Please turn to Slide 10 for an update on liquidity. We ended the second quarter with $533 million in cash and cash equivalents, excluding restricted cash and continue to forecast $450 million to $565 million at year-end. We updated the bridge from the first quarter call with actual second quarter results to highlight the expected sources and uses of cash during the second half of the year. Our previously provided adjusted EBITDA loss guidance for the full year of $375 million to $325 million implies a loss of $182 million to $132 million of adjusted EBITDA during the second half of the year.

Next, we expect approximately $26 million to $36 million in capital expenditures in the second half of the year, as well as $5 million to $10 million in stock-based compensation, and $10 million in UACC Vroom financing. We released $43 million of restricted cash to cash and cash equivalents in the second quarter. We forecast approximately $82 million to $107 million of additional cash released in the second half of the year, as we improve operations and speed up our transaction processing. Lastly, we forecast approximately $39 million to $64 million of cash in inventory to be released through the remainder of the year.

We anticipate improvements in cash in inventory, as we continue to improve our transaction and titling processes. Altogether, this implies approximately $500 million in liquidity at the end of the year. Now, I'd like to pass it back to Tom for a few final remarks. Tom?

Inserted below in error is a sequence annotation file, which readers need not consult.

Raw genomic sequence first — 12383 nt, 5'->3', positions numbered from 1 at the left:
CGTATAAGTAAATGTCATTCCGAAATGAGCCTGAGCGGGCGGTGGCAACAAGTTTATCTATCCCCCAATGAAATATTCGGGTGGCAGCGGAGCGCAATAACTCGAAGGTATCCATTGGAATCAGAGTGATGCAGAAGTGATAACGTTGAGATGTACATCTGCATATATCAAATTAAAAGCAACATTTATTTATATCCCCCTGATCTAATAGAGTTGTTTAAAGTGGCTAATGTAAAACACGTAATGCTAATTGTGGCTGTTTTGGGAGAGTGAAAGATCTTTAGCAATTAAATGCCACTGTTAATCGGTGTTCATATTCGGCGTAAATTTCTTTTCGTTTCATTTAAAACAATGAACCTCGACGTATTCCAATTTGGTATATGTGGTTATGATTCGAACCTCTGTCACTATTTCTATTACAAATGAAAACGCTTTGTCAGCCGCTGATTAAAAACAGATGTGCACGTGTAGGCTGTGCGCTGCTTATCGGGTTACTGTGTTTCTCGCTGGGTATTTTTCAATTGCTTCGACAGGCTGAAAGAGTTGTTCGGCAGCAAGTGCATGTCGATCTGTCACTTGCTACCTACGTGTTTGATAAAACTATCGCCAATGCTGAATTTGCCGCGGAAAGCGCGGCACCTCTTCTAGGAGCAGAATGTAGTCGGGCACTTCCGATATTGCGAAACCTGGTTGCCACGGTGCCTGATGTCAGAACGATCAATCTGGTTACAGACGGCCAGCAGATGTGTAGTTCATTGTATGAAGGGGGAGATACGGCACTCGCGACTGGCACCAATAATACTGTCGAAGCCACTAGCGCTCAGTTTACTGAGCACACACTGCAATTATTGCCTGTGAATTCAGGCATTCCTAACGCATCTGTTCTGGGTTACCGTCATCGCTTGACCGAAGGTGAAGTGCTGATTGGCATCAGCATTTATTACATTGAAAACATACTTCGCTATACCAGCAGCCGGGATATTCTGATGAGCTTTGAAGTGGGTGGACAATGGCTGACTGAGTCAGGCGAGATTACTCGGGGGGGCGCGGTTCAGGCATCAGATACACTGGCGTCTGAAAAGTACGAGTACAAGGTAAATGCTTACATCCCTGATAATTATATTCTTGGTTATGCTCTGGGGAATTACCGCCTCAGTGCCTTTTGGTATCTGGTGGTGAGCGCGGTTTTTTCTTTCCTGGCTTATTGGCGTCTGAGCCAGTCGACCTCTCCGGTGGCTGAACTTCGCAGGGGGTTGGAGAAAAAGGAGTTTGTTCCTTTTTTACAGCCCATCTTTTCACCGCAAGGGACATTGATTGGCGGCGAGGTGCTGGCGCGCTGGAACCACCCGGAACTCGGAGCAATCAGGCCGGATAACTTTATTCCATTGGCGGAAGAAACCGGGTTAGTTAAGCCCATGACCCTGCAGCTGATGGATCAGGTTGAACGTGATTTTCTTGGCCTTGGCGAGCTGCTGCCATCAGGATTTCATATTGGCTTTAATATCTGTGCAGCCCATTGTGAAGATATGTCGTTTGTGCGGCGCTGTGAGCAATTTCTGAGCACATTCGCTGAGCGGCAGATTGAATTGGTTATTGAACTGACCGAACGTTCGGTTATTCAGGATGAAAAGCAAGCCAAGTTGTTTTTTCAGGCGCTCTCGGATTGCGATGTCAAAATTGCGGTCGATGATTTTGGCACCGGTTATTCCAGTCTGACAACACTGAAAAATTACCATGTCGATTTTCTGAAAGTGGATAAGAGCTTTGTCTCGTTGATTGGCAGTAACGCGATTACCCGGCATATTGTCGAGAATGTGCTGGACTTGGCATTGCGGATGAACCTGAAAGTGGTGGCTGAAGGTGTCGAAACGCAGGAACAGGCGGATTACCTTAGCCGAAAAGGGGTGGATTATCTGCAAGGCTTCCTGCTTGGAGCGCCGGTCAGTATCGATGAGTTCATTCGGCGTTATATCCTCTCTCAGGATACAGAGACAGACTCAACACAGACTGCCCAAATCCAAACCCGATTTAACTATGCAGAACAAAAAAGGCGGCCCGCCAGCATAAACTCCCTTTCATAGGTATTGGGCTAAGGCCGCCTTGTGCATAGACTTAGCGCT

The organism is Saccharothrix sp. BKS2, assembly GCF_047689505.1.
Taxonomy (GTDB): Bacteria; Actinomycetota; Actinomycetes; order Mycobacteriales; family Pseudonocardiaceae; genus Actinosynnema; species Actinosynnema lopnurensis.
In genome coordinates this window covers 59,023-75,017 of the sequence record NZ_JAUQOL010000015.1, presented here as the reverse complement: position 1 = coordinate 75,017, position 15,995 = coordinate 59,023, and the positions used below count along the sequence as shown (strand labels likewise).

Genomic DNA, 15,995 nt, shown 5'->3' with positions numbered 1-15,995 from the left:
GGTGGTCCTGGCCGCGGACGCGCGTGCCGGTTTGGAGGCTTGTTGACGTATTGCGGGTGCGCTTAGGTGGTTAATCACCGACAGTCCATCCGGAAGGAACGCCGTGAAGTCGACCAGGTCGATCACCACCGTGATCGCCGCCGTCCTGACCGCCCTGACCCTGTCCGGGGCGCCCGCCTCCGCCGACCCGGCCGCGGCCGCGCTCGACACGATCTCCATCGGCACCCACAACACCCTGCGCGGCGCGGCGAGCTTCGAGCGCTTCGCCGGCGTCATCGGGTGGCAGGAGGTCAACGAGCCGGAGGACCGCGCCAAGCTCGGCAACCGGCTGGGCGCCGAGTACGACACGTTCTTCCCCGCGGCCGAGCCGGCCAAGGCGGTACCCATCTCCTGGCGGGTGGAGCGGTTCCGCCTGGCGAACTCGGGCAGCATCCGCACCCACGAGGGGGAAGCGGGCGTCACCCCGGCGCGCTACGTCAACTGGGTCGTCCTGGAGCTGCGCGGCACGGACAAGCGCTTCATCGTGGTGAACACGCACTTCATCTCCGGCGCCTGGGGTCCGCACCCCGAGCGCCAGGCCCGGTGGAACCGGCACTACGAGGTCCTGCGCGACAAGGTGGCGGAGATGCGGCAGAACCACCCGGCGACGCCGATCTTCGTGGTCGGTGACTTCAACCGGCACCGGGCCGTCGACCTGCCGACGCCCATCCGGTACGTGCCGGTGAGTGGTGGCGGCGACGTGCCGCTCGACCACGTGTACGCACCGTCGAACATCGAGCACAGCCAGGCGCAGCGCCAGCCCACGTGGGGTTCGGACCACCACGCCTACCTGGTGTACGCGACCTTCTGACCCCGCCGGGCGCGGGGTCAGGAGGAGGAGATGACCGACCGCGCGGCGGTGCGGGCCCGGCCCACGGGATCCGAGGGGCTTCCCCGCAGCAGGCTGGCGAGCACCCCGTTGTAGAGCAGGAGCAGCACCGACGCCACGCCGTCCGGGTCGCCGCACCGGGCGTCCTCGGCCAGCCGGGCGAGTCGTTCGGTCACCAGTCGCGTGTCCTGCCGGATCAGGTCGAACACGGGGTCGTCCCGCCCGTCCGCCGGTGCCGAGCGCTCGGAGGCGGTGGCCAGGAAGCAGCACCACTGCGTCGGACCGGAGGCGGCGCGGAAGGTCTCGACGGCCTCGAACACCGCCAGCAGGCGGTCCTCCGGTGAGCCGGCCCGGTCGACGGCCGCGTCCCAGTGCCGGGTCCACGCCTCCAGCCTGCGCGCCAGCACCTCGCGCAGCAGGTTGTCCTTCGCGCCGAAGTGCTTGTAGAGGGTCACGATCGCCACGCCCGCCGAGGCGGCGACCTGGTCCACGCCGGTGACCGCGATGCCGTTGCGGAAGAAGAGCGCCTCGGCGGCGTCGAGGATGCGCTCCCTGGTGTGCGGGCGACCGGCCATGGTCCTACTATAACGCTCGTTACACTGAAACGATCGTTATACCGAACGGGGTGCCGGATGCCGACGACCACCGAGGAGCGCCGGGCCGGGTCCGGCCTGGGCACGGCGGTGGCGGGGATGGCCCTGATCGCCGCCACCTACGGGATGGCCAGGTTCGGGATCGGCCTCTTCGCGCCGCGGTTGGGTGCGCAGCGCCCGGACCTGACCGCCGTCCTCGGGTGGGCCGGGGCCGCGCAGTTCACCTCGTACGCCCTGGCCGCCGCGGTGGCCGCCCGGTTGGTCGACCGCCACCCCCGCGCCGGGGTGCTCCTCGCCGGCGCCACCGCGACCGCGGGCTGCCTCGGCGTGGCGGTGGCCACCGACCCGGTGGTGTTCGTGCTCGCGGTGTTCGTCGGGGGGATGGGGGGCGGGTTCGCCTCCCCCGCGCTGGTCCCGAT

Tom Shortt -- Chief Executive Officer

Thanks, Bob. Turning to Slide 11. We improved adjusted EBITDA, excluding the securitization gain, by $51 million, or 38%, sequentially. Our e-commerce GPPU of 3629 reflects progress toward our long-term goal.

We reduced adjusted SG&A by $52 million sequentially. Development of our captive finance operations are on plan. We made significant improvements in transaction processing, including titling and registration. We remain very focused on continued improvement in titling and registration in the short term.

As we look ahead through the remainder of the year, we expect to be within our profitability and liquidity forecasts. I look forward to updating you on our progress on our core strategic initiatives each quarter as we pursue our long-term roadmap. Thank you for your time and attention today. Operator, we are ready for questions.

Questions & Answers:


Operator

[Operator instructions] Our first question comes from Zach Fadem with Wells Fargo. Your line is open.

Sam Reid -- Wells Fargo Securities -- Analyst

Hey, it's actually Sam Reid sitting in here for Zach. Wanted to dig a little deeper into SG&A. Because when we look at some of those line items on a per-unit basis, there was generally a pretty significant step-up across the board ex-logistics. Just what's your confidence that you can regain -- that you can rein in some of those line items where per-unit cost stepped up a bit sequentially? I'm talking compensation, marketing, occupancy, and other things? Thanks so much.

Tom Shortt -- Chief Executive Officer

Hi, Sam. This is Tom. Good morning. So, when we think about variable costs, especially the number of levers that we're moving relatively fast, they take a little bit of time to remove.